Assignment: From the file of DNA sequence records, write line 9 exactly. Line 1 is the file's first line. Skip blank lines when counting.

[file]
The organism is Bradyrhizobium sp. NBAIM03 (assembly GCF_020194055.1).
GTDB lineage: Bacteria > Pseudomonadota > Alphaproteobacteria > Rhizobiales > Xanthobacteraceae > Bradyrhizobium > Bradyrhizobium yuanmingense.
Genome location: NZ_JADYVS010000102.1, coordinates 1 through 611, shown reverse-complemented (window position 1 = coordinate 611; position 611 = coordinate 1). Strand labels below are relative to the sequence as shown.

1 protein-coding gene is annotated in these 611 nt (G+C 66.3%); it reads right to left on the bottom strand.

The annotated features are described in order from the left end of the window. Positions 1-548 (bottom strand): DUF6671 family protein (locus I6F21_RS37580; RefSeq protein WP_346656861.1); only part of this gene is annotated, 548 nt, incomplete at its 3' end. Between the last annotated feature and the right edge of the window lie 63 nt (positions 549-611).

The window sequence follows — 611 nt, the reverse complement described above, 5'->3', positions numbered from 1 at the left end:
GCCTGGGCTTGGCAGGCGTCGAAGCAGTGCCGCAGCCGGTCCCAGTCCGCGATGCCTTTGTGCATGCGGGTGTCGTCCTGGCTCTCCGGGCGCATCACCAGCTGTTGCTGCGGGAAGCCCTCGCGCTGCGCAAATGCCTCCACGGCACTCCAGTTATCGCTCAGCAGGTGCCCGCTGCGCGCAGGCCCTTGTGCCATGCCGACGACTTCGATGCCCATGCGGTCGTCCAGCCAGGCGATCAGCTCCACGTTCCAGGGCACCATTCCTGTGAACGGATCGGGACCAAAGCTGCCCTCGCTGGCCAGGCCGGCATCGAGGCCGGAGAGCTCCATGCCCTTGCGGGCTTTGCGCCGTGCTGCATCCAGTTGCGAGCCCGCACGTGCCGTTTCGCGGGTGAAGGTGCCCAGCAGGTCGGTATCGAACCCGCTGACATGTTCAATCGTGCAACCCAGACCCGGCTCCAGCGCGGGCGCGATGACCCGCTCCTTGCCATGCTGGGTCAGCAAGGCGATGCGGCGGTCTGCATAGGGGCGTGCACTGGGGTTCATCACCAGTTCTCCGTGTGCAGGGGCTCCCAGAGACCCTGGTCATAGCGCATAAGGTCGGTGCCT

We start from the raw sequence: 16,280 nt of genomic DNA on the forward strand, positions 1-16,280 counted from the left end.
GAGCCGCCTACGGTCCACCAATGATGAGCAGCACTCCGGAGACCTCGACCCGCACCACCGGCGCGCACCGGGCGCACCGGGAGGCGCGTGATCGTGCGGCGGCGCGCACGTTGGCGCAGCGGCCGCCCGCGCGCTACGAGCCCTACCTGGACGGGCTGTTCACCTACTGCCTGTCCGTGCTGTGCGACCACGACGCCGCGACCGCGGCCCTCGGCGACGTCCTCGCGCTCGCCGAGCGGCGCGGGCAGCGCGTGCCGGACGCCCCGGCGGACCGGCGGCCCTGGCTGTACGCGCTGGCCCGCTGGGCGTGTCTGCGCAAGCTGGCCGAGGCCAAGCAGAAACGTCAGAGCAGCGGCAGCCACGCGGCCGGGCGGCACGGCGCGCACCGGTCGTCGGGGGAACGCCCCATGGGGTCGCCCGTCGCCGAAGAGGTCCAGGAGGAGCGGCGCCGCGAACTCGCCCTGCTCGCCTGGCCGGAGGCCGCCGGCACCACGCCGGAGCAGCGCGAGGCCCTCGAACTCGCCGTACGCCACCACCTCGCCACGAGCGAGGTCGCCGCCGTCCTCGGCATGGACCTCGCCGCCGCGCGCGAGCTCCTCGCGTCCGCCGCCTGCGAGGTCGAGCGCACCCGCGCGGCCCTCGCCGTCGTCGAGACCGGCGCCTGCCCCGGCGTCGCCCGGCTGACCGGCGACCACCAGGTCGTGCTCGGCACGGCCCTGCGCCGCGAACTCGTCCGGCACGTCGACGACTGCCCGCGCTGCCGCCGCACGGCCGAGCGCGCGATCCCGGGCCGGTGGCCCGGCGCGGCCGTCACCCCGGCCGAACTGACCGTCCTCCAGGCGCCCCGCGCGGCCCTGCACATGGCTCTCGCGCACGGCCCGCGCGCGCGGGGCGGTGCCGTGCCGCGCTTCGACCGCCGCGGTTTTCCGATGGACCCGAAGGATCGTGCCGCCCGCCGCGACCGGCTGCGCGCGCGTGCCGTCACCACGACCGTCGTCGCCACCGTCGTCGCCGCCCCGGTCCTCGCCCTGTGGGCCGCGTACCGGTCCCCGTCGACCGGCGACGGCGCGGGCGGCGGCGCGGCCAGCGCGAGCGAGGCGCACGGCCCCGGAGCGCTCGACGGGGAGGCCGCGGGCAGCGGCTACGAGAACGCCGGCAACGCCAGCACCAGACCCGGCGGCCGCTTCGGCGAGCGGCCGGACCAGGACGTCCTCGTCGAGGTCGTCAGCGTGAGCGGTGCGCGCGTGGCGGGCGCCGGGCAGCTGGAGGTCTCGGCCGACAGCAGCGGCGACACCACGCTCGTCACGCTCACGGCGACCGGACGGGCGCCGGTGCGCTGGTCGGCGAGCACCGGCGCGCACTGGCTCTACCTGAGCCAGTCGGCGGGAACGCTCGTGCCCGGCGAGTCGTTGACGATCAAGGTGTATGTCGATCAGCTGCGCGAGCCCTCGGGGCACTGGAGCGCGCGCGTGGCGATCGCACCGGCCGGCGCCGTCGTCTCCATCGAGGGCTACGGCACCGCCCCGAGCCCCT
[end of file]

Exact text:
GAGCCGCCTACGGTCCACCAATGATGAGCAGCACTCCGGAGACCTCGACCCGCACCACCGGCGCGCACCGGGCGCACCGGGAGGCGCGTGATCGTGCGGCGGCGCGCACGTTGGCGCAGCGGCCGCCCGCGCGCTACGAGCCCTACCTGGACGGGCTGTTCACCTACTGCCTGTCCGTGCTGTGCGACCACGACGCCGCGACCGCGGCCCTCGGCGACGTCCTCGCGCTCGCCGAGCGGCGCGGGCAGCGCGTGCCGGACGCCCCGGCGGACCGGCGGCCCTGGCTGTACGCGCTGGCCCGCTGGGCGTGTCTGCGCAAGCTGGCCGAGGCCAAGCAGAAACGTCAGAGCAGCGGCAGCCACGCGGCCGGGCGGCACGGCGCGCACCGGTCGTCGGGGGAACGCCCCATGGGGTCGCCCGTCGCCGAAGAGGTCCAGGAGGAGCGGCGCCGCGAACTCGCCCTGCTCGCCTGGCCGGAGGCCGCCGGCACCACGCCGGAGCAGCGCGAGGCCCTCGAACTCGCCGTACGCCACCACCTCGCCACGAGCGAGGTCGCCGCCGTCCTCGGCATGGACCTCGCCGCCGCGCGCGAGCTCCTCGCGTCCGCCGCCTGCGAGGTCGAGCGCACCCGCGCGGCCCTCGCCGTCGTCGAGACCGGCGCCTGCCCCGGCGTCGCCCGGCTGACCGGCGACCACCAGGTCGTGCTCGGCACGGCCCTGCGCCGCGAACTCGTCCGGCACGTCGACGACTGCCCGCGCTGCCGCCGCACGGCCGAGCGCGCGATCCCGGGCCGGTGGCCCGGCGCGGCCGTCACCCCGGCCGAACTGACCGTCCTCCAGGCGCCCCGCGCGGCCCTGCACATGGCTCTCGCGCACGGCCCGCGCGCGCGGGGCGGTGCCGTGCCGCGCTTCGACCGCCGCGGTTTTCCGATGGACCCGAAGGATCGTGCCGCCCGCCGCGACCGGCTGCGCGCGCGTGCCGTCACCACGACCGTCGTCGCCACCGTCGTCGCCGCCCCGGTCCTCGCCCTGTGGGCCGCGTACCGGTCCCCGTCGACCGGCGACGGCGCGGGCGGCGGCGCGGCCAGCGCGAGCGAGGCGCACGGCCCCGGAGCGCTCGACGGGGAGGCCGCGGGCAGCGGCTACGAGAACGCCGGCAACGCCAGCACCAGACCCGGCGGCCGCTTCGGCGAGCGGCCGGACCAGGACGTCCTCGTCGAGGTCGTCAGCGTGAGCGGTGCGCGCGTGGCGGGCGCCGGGCAGCTGGAGGTCTCGGCCGACAGCAGCGGCGACACCACGCTCGTCACGCTCACGGCGACCGGACGGGCGCCGGTGCGCTGGTCGGCGAGCACCGGCGCGCACTGGCTCTACCTGAGCCAGTCGGCGGGAACGCTCGTGCCCGGCGAGTCGTTGACGATCAAGGTGTATGTCGATCAGCTGCGCGAGCCCTCGGGGCACTGGAGCGCGCGCGTGGCGATCGCACCGGCCGGCGCCGTCGTCTCCATCGAGGGCTACGGCACCGCCCCGAGCCCCT